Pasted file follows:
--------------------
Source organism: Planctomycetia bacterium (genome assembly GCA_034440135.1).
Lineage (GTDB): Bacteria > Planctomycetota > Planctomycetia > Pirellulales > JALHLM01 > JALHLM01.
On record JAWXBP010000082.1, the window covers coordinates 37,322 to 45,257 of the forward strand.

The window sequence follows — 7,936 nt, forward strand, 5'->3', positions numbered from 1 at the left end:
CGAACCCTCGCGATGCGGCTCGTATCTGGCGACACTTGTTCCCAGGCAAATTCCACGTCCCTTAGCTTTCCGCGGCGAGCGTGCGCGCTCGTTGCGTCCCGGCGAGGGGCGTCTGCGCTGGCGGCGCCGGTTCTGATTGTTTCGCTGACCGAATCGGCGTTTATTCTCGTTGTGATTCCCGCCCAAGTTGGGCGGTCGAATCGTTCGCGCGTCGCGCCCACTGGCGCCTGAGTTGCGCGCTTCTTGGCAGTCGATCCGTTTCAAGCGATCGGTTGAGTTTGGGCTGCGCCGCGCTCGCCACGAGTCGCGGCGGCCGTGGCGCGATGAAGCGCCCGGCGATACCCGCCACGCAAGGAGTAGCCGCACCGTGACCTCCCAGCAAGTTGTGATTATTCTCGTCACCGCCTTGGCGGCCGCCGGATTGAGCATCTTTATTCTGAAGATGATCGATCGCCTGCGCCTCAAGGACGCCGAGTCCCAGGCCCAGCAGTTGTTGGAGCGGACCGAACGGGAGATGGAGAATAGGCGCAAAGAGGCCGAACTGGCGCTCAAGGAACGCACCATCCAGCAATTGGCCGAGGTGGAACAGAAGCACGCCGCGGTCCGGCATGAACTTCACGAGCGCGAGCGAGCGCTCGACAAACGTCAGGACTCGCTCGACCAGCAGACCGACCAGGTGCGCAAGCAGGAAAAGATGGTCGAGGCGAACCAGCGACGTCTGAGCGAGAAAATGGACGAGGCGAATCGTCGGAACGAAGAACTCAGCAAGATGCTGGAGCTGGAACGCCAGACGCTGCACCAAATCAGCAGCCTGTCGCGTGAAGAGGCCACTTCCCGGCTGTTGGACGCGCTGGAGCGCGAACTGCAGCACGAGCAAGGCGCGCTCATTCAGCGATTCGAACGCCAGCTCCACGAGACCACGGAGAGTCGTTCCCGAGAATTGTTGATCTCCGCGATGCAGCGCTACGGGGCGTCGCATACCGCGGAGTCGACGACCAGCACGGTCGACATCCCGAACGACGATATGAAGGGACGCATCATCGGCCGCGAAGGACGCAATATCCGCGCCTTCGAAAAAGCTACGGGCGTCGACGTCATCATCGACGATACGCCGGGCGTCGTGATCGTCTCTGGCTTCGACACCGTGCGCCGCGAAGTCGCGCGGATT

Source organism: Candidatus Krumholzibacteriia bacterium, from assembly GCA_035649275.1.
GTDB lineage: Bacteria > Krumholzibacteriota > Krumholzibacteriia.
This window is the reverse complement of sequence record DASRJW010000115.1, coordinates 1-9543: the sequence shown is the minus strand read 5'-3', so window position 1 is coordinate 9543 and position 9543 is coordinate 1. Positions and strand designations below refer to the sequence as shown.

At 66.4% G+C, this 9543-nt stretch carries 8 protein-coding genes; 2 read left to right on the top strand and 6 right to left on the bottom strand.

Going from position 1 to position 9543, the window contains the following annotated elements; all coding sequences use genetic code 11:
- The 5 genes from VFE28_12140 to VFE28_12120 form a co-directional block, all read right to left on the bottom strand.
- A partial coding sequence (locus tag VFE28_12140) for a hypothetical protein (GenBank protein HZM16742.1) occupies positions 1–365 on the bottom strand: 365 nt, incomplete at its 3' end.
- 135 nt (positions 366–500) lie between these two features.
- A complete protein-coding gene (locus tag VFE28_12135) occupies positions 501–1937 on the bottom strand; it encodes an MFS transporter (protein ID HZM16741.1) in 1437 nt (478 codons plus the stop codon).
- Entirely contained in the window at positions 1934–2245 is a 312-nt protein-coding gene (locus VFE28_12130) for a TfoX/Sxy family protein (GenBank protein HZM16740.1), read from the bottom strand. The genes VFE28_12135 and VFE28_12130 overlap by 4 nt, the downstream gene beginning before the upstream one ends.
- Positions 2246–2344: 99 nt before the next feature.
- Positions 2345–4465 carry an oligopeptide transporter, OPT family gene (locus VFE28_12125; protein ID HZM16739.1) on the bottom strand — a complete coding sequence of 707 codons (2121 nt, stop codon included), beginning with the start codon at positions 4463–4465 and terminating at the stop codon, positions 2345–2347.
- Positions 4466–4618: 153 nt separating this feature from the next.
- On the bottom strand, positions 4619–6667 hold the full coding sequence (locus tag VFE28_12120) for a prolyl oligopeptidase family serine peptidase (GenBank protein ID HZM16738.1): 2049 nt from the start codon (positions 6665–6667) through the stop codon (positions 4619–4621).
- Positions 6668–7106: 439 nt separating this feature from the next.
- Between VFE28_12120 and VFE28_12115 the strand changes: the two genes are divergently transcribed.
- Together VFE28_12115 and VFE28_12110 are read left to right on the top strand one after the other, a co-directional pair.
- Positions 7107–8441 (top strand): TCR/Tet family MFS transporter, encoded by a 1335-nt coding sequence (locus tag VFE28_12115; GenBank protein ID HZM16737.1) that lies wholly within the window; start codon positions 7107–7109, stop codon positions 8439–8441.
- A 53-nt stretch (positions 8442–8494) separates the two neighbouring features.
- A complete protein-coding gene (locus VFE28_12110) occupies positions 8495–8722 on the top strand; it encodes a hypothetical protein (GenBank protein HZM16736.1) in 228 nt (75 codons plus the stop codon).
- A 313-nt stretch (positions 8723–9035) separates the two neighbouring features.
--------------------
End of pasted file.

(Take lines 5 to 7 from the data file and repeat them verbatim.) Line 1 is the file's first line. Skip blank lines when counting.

CGAACCCTCGCGATGCGGCTCGTATCTGGCGACACTTGTTCCCAGGCAAATTCCACGTCCCTTAGCTTTCCGCGGCGAGCGTGCGCGCTCGTTGCGTCCCGGCGAGGGGCGTCTGCGCTGGCGGCGCCGGTTCTGATTGTTTCGCTGACCGAATCGGCGTTTATTCTCGTTGTGATTCCCGCCCAAGTTGGGCGGTCGAATCGTTCGCGCGTCGCGCCCACTGGCGCCTGAGTTGCGCGCTTCTTGGCAGTCGATCCGTTTCAAGCGATCGGTTGAGTTTGGGCTGCGCCGCGCTCGCCACGAGTCGCGGCGGCCGTGGCGCGATGAAGCGCCCGGCGATACCCGCCACGCAAGGAGTAGCCGCACCGTGACCTCCCAGCAAGTTGTGATTATTCTCGTCACCGCCTTGGCGGCCGCCGGATTGAGCATCTTTATTCTGAAGATGATCGATCGCCTGCGCCTCAAGGACGCCGAGTCCCAGGCCCAGCAGTTGTTGGAGCGGACCGAACGGGAGATGGAGAATAGGCGCAAAGAGGCCGAACTGGCGCTCAAGGAACGCACCATCCAGCAATTGGCCGAGGTGGAACAGAAGCACGCCGCGGTCCGGCATGAACTTCACGAGCGCGAGCGAGCGCTCGACAAACGTCAGGACTCGCTCGACCAGCAGACCGACCAGGTGCGCAAGCAGGAAAAGATGGTCGAGGCGAACCAGCGACGTCTGAGCGAGAAAATGGACGAGGCGAATCGTCGGAACGAAGAACTCAGCAAGATGCTGGAGCTGGAACGCCAGACGCTGCACCAAATCAGCAGCCTGTCGCGTGAAGAGGCCACTTCCCGGCTGTTGGACGCGCTGGAGCGCGAACTGCAGCACGAGCAAGGCGCGCTCATTCAGCGATTCGAACGCCAGCTCCACGAGACCACGGAGAGTCGTTCCCGAGAATTGTTGATCTCCGCGATGCAGCGCTACGGGGCGTCGCATACCGCGGAGTCGACGACCAGCACGGTCGACATCCCGAACGACGATATGAAGGGACGCATCATCGGCCGCGAAGGACGCAATATCCGCGCCTTCGAAAAAGCTACGGGCGTCGACGTCATCATCGACGATACGCCGGGCGTCGTGATCGTCTCTGGCTTCGACACCGTGCGCCGCGAAGTCGCGCGGATT

Source organism: Candidatus Krumholzibacteriia bacterium, from assembly GCA_035649275.1.
GTDB lineage: Bacteria > Krumholzibacteriota > Krumholzibacteriia.